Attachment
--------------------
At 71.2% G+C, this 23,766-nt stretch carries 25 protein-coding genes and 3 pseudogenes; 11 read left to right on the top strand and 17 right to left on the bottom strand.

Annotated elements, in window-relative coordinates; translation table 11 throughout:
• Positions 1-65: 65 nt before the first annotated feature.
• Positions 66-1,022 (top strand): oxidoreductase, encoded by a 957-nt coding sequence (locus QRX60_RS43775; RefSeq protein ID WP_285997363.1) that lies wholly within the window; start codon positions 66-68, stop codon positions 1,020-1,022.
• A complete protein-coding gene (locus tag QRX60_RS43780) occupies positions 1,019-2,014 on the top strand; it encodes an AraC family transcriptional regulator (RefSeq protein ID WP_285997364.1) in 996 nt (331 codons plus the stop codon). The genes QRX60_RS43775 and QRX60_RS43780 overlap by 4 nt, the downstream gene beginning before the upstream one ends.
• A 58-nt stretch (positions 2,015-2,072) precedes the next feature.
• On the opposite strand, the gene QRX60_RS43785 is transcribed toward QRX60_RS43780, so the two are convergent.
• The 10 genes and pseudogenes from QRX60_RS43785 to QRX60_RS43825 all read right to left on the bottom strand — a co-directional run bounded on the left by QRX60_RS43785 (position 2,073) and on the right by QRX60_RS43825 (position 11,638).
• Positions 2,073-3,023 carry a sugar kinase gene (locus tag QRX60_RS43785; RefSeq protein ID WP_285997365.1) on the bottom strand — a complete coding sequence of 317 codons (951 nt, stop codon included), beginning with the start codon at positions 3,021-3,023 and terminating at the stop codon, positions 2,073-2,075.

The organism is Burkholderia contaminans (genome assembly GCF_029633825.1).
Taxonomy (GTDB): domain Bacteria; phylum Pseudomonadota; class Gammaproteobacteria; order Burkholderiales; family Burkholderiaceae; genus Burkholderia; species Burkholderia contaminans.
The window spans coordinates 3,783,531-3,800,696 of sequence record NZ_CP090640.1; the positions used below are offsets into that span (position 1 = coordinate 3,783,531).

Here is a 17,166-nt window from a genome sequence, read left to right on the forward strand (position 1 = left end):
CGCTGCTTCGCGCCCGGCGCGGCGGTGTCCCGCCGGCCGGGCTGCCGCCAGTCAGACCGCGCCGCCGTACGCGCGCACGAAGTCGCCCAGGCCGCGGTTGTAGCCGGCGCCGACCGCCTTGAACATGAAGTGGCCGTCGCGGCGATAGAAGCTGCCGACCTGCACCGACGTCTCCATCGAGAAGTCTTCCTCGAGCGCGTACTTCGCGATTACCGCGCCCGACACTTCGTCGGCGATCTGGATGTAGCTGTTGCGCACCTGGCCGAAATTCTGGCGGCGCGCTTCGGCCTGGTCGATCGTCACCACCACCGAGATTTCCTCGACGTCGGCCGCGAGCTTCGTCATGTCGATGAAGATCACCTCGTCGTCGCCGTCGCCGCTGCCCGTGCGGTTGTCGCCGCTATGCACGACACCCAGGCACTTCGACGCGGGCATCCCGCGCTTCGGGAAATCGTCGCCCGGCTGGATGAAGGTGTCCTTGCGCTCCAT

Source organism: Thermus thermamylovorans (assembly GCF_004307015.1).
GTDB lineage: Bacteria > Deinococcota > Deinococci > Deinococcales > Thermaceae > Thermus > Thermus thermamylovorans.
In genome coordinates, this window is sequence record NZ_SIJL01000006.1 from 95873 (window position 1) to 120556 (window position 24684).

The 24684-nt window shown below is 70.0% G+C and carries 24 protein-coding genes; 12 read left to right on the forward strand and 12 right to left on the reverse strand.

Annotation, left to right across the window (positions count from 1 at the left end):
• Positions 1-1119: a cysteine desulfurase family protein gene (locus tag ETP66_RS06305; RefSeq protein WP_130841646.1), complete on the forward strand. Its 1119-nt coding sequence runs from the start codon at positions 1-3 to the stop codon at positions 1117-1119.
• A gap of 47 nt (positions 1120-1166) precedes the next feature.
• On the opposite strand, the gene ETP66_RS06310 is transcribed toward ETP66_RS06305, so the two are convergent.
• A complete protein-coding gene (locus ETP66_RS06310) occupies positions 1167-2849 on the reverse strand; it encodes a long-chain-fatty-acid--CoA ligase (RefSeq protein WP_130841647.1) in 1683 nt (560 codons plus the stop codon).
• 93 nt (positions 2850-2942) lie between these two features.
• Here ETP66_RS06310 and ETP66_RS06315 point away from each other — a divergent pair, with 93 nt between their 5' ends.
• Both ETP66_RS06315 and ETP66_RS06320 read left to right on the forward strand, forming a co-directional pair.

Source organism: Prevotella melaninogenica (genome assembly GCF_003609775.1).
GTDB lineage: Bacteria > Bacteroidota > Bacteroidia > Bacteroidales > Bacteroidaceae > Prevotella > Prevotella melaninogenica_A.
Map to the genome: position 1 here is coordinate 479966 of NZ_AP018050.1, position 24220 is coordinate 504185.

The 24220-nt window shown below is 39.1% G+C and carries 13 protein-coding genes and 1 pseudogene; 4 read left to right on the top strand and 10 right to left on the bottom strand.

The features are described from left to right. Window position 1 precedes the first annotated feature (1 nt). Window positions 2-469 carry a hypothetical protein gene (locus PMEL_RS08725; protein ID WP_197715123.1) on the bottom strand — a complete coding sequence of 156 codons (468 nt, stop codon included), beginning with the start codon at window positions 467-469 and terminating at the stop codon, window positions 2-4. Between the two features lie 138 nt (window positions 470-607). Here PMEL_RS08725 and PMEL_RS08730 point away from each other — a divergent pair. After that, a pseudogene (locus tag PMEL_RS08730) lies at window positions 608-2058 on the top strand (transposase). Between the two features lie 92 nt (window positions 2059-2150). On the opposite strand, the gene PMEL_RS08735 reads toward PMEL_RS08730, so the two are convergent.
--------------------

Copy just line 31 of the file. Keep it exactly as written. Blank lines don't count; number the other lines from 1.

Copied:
The features are described from left to right. Window position 1 precedes the first annotated feature (1 nt). Window positions 2-469 carry a hypothetical protein gene (locus PMEL_RS08725; protein ID WP_197715123.1) on the bottom strand — a complete coding sequence of 156 codons (468 nt, stop codon included), beginning with the start codon at window positions 467-469 and terminating at the stop codon, window positions 2-4. Between the two features lie 138 nt (window positions 470-607). Here PMEL_RS08725 and PMEL_RS08730 point away from each other — a divergent pair. After that, a pseudogene (locus tag PMEL_RS08730) lies at window positions 608-2058 on the top strand (transposase). Between the two features lie 92 nt (window positions 2059-2150). On the opposite strand, the gene PMEL_RS08735 reads toward PMEL_RS08730, so the two are convergent.